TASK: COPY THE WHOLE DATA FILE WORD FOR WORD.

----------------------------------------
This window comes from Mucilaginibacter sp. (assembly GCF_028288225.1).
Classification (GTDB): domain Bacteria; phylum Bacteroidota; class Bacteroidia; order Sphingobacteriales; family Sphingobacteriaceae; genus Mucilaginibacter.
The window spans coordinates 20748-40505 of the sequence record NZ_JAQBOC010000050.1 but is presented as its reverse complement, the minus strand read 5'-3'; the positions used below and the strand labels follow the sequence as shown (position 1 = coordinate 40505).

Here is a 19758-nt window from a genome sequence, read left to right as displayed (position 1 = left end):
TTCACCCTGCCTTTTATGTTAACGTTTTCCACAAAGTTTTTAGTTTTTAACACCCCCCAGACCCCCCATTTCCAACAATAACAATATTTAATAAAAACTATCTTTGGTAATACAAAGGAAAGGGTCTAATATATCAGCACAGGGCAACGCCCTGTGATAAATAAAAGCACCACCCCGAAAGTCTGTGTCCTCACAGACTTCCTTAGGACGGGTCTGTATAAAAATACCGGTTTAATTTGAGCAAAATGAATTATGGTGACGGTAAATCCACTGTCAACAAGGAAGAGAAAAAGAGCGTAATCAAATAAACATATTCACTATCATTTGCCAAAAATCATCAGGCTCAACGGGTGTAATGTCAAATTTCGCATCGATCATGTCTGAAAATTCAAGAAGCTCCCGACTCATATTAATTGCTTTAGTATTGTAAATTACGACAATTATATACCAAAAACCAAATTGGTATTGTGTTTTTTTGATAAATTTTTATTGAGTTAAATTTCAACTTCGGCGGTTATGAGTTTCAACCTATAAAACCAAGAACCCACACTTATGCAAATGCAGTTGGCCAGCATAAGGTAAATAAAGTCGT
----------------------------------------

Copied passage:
This window comes from Mucilaginibacter sp. (assembly GCF_028288225.1).
Classification (GTDB): domain Bacteria; phylum Bacteroidota; class Bacteroidia; order Sphingobacteriales; family Sphingobacteriaceae; genus Mucilaginibacter.
The window spans coordinates 20748-40505 of the sequence record NZ_JAQBOC010000050.1 but is presented as its reverse complement, the minus strand read 5'-3'; the positions used below and the strand labels follow the sequence as shown (position 1 = coordinate 40505).

Here is a 19758-nt window from a genome sequence, read left to right as displayed (position 1 = left end):
TTCACCCTGCCTTTTATGTTAACGTTTTCCACAAAGTTTTTAGTTTTTAACACCCCCCAGACCCCCCATTTCCAACAATAACAATATTTAATAAAAACTATCTTTGGTAATACAAAGGAAAGGGTCTAATATATCAGCACAGGGCAACGCCCTGTGATAAATAAAAGCACCACCCCGAAAGTCTGTGTCCTCACAGACTTCCTTAGGACGGGTCTGTATAAAAATACCGGTTTAATTTGAGCAAAATGAATTATGGTGACGGTAAATCCACTGTCAACAAGGAAGAGAAAAAGAGCGTAATCAAATAAACATATTCACTATCATTTGCCAAAAATCATCAGGCTCAACGGGTGTAATGTCAAATTTCGCATCGATCATGTCTGAAAATTCAAGAAGCTCCCGACTCATATTAATTGCTTTAGTATTGTAAATTACGACAATTATATACCAAAAACCAAATTGGTATTGTGTTTTTTTGATAAATTTTTATTGAGTTAAATTTCAACTTCGGCGGTTATGAGTTTCAACCTATAAAACCAAGAACCCACACTTATGCAAATGCAGTTGGCCAGCATAAGGTAAATAAAGTCGT